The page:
Mark Morris (choreographer)

American ballet dancer and choreographer

Mark William Morris (August 29, 1956) is an American dancer, choreographer and director.


  • I was an "other," as people call now. But you know, everybody's other than everybody else...I used what was called the "sissy test" — you know, look at your fingernails; if you do it a certain way, you're a butch or a femme. But it turned into a little bit of a look back when I made up a dance based on the quotidian humiliations of junior high school — that age, that degree of development and that confusion and annoyance that happens.
  • I guess once I finish a dance and release it to the public and we're performing it, I'm kind of done... Well, I love watching it, and I love watching other people's work too if it's really good and interesting. But you know, the most exciting part is also very often the most frustrating part: trying to finish something or get it just right or get across something that I'm not sure what it is until it happens.”
  • The culture has changed, and times have changed, you know, the whole thing about being queer has changed entirely. So then I was the bad boy, a self-proclaimed homosexual choreographer. In the early ‘80s I said I was gay all the time because it was important politically.
  • I like working with grown-up dancers much better, because there’s somebody to talk to at the airport when you’re delayed. In the middle of class, they hate me for it, but I always say, ‘What are you reading right now?’ or ‘Did you see this movie?’ or ‘Who wrote that piece of music?’ I do little quizzes to keep people involved and not just to become robotic dancing machines, because I hate to watch that.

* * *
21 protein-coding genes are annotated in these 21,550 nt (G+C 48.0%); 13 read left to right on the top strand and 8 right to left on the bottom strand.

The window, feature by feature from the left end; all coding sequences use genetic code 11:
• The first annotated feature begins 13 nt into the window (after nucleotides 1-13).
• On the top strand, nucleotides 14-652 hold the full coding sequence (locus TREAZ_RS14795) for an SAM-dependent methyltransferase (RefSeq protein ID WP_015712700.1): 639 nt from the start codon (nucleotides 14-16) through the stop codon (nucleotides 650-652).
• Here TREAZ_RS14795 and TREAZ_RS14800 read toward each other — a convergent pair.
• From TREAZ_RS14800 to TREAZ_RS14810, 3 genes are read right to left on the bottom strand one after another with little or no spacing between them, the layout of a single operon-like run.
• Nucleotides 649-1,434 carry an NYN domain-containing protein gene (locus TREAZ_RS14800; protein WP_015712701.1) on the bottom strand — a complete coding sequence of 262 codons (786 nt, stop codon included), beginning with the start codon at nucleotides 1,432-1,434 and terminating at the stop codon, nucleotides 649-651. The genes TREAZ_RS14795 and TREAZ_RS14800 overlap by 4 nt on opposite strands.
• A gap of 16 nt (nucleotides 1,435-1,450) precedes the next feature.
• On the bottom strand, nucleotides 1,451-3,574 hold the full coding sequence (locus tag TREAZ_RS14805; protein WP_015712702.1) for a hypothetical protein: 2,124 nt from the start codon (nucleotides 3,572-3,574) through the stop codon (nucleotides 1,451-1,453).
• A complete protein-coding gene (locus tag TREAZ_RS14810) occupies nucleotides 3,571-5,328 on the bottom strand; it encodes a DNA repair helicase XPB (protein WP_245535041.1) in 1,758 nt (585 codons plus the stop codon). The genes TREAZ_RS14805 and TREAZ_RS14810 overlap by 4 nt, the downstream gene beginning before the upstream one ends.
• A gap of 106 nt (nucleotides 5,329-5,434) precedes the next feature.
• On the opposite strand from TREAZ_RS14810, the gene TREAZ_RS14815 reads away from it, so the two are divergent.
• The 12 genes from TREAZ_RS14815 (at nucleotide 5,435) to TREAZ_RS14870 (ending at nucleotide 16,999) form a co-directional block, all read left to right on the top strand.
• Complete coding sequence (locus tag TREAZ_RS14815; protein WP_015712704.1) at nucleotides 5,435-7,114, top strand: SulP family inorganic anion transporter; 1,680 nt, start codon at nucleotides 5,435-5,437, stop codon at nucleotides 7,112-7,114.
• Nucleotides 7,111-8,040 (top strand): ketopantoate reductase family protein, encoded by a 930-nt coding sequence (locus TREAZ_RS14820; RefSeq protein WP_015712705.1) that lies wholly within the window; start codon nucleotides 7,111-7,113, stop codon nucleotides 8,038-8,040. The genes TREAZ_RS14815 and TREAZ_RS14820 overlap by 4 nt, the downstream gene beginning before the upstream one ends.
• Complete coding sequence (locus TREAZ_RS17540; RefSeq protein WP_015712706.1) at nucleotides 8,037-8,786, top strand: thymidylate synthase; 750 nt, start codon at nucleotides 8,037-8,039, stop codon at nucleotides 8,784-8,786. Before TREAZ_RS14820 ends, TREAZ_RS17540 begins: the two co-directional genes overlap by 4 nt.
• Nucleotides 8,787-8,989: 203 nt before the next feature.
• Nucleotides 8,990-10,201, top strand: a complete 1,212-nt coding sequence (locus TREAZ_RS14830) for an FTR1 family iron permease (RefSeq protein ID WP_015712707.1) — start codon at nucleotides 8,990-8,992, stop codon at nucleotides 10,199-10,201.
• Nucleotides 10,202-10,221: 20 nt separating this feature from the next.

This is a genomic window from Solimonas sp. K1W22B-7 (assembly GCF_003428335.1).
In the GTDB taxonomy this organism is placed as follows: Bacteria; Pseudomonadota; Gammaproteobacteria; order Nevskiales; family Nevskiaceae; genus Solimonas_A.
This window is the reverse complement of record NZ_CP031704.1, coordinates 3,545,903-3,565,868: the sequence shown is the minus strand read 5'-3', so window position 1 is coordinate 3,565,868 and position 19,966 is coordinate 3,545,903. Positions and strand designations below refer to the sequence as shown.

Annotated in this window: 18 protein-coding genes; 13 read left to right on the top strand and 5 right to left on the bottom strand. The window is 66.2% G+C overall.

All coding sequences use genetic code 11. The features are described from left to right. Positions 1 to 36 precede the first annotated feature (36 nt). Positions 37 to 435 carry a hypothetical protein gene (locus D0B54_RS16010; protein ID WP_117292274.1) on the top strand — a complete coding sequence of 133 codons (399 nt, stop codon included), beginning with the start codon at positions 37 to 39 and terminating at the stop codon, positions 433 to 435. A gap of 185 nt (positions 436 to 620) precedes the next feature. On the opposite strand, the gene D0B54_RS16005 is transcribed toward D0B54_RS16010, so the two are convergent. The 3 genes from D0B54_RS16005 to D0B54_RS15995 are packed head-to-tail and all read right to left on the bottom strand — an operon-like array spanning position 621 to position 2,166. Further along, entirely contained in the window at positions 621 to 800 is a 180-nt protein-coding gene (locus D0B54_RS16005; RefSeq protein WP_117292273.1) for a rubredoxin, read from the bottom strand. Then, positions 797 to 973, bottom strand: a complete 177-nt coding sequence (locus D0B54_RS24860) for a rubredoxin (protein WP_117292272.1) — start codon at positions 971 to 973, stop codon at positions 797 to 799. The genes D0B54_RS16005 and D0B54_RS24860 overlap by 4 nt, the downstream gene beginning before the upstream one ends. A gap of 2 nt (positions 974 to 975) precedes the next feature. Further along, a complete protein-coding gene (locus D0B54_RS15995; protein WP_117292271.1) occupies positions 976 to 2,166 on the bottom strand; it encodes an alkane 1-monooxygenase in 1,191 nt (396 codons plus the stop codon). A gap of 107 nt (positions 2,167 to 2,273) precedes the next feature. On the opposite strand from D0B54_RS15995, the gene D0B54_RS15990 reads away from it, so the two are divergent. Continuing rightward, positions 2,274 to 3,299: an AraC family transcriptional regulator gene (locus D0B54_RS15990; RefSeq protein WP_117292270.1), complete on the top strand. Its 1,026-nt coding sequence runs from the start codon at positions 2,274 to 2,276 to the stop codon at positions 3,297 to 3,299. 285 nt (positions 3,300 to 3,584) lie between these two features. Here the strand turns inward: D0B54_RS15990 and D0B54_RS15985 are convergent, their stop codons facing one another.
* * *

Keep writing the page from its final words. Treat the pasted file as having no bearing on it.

• I don’t, believe it or not. I don’t miss the roar of the crowd. I still get that when I take a bow, if I milk it right. I’m not regretful, but I’m envious sometimes.
  • I believe firmly in that theory that the stuff you learn when you’re very, very young, it sort of stays. The very first dance I made up that was any good, I was about 15, and I’ve been wringing changes out of that ever since. That’s interesting to me. That’s not death. It’s style or something.
  • If that means that it's not for everybody, then yes. "Elitist" doesn't need to mean wealthy and conservative; it can also mean specialised and rarefied, and that's no bad thing.
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